I underwent daily radiation treatments (5 days a week) for 7 weeks in October and November of 2003.

I went back into the hospital for a radioactive iodine treatment in January 2004. The radioactive iodine treatment was to clean up or make sure that any remaining thyroid cells were destroyed. I needed to come off my thyroid hormone pills (levothyroxine) for a couple of weeks, as well as maintain a low-iodine diet so that when I received the radioiodine capsule, any thyroid cells would take up the iodine because they had been deprived of it. I remained quarantined in the hospital for 4 days [after the radioiodine] and could not come into close contact with other people for about a week afterward as I was "hot" (radioactive).

Then I was sent in for a WBS (whole body scan) and thankfully didn't "light up" anywhere. Quite the experience.

Anyway, the surgery and radiation treatments probably would have been sufficient but I guess most doctors, or at least mine, say that the radioactive iodine treatment is something that is recommended as part of the treatment plan for ATC, although not necessarily imperative. I went into detail about this treatment as I don’t see much mention of radioactive iodine treatment on the site.

I have been cancer-free since then (recently celebrated 2 years since my last treatment) and have periodic CT and PET scans to check to make sure that the cancer cells have not come back. As most of you know the chance of re-occurrence is very high.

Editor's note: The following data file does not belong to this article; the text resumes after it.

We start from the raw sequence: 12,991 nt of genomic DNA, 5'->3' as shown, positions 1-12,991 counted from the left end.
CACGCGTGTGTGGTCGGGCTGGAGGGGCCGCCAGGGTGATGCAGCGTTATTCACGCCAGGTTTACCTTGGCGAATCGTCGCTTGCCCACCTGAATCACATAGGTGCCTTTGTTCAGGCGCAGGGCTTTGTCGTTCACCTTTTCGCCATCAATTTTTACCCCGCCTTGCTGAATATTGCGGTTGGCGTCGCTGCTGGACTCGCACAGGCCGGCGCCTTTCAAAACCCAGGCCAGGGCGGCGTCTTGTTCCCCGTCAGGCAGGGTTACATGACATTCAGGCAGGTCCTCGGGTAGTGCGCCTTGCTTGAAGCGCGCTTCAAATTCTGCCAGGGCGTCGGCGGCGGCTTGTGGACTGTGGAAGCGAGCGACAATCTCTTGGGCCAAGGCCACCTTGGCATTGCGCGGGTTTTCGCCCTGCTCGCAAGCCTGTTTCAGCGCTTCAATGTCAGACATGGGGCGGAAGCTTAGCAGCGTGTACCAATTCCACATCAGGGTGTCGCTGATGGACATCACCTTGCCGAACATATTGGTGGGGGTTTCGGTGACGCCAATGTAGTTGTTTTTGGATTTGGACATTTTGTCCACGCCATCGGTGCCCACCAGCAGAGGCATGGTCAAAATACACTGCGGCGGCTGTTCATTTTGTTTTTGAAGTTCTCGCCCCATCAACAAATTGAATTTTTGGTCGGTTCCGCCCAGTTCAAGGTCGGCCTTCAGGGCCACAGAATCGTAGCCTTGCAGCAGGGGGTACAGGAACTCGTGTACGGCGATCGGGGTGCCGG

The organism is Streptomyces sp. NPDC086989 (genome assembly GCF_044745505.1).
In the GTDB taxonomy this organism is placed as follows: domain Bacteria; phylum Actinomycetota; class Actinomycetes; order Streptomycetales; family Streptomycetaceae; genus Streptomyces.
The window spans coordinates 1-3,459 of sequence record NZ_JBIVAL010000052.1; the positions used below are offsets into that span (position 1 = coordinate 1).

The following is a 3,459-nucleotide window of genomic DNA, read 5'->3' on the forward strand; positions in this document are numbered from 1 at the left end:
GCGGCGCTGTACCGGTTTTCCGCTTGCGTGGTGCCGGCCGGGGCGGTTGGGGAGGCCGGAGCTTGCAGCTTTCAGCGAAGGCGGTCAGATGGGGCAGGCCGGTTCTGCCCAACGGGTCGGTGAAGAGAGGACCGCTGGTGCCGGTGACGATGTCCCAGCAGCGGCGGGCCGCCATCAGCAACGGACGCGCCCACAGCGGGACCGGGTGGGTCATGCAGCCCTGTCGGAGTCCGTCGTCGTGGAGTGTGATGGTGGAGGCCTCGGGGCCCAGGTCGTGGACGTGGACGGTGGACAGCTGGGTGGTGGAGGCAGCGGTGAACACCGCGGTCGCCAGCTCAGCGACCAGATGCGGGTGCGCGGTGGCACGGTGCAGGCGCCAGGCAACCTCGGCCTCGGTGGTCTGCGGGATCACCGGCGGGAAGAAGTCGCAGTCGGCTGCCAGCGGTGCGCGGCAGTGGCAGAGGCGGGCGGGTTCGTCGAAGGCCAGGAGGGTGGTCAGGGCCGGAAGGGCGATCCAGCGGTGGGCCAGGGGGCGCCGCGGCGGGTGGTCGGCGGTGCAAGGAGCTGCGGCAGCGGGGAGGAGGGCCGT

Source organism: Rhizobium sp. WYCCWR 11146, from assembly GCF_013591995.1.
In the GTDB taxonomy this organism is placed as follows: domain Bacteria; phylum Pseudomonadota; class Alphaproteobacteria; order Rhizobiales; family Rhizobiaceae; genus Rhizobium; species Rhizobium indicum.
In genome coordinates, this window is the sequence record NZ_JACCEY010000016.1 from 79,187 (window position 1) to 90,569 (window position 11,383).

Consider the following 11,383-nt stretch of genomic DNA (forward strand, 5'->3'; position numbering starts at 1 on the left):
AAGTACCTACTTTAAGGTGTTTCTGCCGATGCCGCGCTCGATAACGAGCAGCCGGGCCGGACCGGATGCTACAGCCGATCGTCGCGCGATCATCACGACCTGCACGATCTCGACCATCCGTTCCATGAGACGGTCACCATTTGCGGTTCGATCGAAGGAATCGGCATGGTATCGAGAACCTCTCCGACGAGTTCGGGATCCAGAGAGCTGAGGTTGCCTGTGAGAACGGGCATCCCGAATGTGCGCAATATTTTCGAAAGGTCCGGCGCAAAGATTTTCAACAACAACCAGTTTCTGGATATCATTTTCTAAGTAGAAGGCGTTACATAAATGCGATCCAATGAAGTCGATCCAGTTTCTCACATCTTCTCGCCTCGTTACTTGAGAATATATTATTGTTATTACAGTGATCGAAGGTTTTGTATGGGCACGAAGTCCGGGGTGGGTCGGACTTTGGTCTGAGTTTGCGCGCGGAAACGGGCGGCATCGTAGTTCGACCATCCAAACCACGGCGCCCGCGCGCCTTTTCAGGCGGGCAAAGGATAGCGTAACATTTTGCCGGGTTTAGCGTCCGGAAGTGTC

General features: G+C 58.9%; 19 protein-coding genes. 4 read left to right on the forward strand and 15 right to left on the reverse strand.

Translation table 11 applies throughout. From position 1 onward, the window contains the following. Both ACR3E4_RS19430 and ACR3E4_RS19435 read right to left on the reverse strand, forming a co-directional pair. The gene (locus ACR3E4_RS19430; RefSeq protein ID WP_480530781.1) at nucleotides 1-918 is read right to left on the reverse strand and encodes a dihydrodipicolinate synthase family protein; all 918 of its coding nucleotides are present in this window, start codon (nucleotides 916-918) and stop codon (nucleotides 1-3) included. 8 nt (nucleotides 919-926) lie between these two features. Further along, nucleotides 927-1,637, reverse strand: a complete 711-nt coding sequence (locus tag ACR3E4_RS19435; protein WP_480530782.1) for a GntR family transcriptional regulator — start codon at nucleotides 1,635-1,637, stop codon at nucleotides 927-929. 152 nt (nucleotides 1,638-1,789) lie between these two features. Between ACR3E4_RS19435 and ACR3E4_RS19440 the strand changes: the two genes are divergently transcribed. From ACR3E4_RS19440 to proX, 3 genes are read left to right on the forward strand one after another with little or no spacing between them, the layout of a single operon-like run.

Anyway, in my long-winded way, I just wanted to let other people know who may have been recently diagnosed that, although the statistics tell you that the survival rate for ATC is very low, there are survivors. I am living proof of that.

Thanks for your interest. I hope this helps others with ATC. And frankly, it has helped me. It had taken well over a year to even think about talking to other survivors about my story.

And please, never underestimate the power of taking control of your treatment in an aggressive manner. An aggressive and positive approach helps immeasurably in fighting this disease.

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Margie's Story
October 2006

What is it like to be on a clinical trial? Do you have contact with others on the trial?

I'm the first patient in this clinical trial at Henry Ford Hospital, so I have not talked to anyone else. I'd really like to hear from another person (even if they are at another site) that is enrolled in a Sorafenib study.